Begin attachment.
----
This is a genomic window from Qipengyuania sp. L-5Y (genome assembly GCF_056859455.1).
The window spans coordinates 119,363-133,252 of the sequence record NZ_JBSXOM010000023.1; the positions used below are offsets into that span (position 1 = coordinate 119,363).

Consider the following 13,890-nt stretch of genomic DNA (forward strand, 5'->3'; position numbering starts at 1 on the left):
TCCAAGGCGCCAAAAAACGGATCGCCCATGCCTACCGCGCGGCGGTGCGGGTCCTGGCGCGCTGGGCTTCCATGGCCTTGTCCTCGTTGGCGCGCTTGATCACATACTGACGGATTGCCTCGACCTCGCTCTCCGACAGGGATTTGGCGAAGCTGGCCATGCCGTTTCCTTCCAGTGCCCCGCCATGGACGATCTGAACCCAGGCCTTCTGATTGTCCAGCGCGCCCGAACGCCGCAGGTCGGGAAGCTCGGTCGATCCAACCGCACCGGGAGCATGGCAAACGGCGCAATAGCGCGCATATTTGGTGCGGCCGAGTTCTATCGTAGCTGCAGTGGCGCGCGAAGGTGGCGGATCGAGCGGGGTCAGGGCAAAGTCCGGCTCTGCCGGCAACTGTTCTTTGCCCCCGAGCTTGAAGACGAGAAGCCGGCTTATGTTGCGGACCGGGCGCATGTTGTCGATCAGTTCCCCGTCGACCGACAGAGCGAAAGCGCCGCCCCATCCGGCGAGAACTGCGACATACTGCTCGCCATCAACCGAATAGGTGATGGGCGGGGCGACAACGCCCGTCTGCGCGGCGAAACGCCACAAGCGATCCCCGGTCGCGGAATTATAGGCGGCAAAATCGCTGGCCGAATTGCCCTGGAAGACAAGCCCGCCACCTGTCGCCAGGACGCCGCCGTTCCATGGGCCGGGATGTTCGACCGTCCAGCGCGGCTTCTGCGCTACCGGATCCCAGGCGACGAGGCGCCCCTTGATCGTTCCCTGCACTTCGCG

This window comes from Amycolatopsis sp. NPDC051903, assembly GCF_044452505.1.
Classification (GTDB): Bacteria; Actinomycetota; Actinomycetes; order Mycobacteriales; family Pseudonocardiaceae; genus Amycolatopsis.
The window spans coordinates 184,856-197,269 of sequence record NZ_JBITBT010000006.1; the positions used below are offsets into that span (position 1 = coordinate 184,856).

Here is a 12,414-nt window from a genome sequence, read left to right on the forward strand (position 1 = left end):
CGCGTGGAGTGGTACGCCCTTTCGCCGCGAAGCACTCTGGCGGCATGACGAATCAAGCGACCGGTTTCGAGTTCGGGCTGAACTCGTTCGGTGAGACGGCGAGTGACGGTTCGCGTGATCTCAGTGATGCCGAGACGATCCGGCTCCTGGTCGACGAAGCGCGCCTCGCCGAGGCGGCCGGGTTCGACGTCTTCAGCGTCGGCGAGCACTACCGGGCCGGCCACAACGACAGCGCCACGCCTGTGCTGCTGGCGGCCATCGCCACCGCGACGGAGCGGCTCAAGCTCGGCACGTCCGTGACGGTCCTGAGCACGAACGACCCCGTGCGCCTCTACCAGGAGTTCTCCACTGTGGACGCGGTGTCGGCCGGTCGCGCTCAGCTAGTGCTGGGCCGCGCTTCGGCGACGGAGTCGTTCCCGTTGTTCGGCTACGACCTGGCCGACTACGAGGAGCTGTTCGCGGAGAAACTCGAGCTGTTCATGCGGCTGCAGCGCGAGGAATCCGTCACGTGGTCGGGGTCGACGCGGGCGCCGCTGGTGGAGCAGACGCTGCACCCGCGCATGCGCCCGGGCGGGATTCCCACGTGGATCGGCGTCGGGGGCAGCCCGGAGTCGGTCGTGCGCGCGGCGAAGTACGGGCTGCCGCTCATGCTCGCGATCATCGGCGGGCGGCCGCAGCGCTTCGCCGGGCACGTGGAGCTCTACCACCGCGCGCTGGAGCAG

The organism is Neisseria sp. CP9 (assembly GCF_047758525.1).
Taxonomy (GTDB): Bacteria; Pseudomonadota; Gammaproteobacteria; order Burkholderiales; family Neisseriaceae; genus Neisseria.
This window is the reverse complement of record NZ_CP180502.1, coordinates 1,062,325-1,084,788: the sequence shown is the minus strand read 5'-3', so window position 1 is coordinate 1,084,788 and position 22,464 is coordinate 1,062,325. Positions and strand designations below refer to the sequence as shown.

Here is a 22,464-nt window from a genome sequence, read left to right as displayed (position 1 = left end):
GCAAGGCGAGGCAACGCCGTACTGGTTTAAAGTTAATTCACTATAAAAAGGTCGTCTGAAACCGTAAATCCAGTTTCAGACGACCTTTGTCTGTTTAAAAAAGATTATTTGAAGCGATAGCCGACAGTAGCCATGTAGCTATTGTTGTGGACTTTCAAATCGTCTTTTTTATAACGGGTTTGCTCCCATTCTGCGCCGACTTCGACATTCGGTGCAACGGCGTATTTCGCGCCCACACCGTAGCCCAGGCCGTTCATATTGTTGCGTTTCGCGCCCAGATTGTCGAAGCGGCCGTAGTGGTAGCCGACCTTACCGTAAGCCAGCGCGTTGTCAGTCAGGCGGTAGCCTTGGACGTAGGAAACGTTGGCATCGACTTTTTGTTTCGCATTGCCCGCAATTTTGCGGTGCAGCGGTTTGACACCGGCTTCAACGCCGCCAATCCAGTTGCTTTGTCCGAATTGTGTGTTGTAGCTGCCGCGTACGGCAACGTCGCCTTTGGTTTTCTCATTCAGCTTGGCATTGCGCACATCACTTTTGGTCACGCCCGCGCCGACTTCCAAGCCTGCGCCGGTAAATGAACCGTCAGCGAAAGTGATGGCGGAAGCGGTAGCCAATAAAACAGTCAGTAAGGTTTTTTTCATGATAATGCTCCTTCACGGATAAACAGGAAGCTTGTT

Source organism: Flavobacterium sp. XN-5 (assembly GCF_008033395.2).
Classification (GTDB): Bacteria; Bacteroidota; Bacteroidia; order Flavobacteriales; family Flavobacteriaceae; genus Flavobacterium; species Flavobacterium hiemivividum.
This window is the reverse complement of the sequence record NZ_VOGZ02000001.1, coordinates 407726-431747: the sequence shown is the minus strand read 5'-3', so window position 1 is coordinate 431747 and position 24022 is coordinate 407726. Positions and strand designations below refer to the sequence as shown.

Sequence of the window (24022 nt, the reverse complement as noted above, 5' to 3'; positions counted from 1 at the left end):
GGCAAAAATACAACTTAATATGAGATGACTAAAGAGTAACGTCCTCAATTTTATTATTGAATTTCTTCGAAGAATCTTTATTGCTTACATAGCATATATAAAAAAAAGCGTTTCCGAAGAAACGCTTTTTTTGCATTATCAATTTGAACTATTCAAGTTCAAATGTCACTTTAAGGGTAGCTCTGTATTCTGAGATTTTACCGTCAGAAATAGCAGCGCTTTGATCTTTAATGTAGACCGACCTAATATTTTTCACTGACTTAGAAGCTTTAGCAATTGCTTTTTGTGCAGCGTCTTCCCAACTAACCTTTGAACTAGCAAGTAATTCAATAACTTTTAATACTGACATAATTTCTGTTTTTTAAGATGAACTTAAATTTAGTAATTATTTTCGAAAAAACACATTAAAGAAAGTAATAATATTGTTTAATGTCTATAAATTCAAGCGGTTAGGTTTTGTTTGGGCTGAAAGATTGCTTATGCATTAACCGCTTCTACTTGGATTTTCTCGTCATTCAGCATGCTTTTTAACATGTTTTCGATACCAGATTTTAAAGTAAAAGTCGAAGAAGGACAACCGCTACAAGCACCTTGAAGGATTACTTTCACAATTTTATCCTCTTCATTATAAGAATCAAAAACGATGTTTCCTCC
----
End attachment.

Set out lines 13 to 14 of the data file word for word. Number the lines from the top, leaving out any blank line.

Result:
Here is a 22,464-nt window from a genome sequence, read left to right as displayed (position 1 = left end):
GCAAGGCGAGGCAACGCCGTACTGGTTTAAAGTTAATTCACTATAAAAAGGTCGTCTGAAACCGTAAATCCAGTTTCAGACGACCTTTGTCTGTTTAAAAAAGATTATTTGAAGCGATAGCCGACAGTAGCCATGTAGCTATTGTTGTGGACTTTCAAATCGTCTTTTTTATAACGGGTTTGCTCCCATTCTGCGCCGACTTCGACATTCGGTGCAACGGCGTATTTCGCGCCCACACCGTAGCCCAGGCCGTTCATATTGTTGCGTTTCGCGCCCAGATTGTCGAAGCGGCCGTAGTGGTAGCCGACCTTACCGTAAGCCAGCGCGTTGTCAGTCAGGCGGTAGCCTTGGACGTAGGAAACGTTGGCATCGACTTTTTGTTTCGCATTGCCCGCAATTTTGCGGTGCAGCGGTTTGACACCGGCTTCAACGCCGCCAATCCAGTTGCTTTGTCCGAATTGTGTGTTGTAGCTGCCGCGTACGGCAACGTCGCCTTTGGTTTTCTCATTCAGCTTGGCATTGCGCACATCACTTTTGGTCACGCCCGCGCCGACTTCCAAGCCTGCGCCGGTAAATGAACCGTCAGCGAAAGTGATGGCGGAAGCGGTAGCCAATAAAACAGTCAGTAAGGTTTTTTTCATGATAATGCTCCTTCACGGATAAACAGGAAGCTTGTT